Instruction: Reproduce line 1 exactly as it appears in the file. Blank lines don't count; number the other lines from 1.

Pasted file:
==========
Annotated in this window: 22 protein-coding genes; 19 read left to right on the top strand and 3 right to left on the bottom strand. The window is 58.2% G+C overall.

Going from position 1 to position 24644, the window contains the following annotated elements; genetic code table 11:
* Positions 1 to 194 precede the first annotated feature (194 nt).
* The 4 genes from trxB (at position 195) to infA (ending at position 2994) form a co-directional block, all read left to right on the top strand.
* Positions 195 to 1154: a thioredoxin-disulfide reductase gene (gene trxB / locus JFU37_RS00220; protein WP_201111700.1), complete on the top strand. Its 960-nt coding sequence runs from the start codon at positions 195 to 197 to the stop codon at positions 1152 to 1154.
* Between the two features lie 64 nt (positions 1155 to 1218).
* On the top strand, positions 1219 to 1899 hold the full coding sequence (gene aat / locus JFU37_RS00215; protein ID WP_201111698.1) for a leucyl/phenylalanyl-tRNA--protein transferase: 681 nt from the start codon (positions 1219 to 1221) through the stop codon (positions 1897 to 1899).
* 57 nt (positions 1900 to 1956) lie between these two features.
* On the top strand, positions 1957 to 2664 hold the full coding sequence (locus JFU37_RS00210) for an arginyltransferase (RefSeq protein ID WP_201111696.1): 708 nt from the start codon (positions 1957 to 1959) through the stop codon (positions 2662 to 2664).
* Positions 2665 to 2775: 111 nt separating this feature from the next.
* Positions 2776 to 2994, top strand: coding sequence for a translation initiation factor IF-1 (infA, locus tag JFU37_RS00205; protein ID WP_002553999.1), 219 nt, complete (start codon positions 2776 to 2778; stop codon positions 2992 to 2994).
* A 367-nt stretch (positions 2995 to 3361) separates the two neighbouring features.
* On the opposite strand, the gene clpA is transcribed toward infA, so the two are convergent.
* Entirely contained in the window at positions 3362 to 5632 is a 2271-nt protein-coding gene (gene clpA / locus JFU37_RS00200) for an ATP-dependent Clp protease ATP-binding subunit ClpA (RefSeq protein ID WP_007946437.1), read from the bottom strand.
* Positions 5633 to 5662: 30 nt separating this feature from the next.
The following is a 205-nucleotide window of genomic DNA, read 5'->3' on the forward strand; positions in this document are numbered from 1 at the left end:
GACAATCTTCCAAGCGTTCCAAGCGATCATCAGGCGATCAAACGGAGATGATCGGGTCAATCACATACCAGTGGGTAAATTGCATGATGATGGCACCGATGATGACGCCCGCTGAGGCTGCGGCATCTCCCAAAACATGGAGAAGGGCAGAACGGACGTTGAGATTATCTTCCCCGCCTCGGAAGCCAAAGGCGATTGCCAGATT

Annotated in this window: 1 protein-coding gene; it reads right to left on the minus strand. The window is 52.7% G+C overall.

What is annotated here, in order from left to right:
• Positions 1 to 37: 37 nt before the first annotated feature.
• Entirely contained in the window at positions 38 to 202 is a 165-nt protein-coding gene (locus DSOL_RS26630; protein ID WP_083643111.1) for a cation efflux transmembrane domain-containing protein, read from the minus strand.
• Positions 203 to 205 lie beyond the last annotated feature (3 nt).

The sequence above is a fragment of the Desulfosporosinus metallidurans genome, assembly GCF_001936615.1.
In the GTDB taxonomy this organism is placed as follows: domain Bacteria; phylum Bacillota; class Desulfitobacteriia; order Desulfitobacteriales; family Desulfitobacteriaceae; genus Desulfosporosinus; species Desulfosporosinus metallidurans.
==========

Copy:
Annotated in this window: 22 protein-coding genes; 19 read left to right on the top strand and 3 right to left on the bottom strand. The window is 58.2% G+C overall.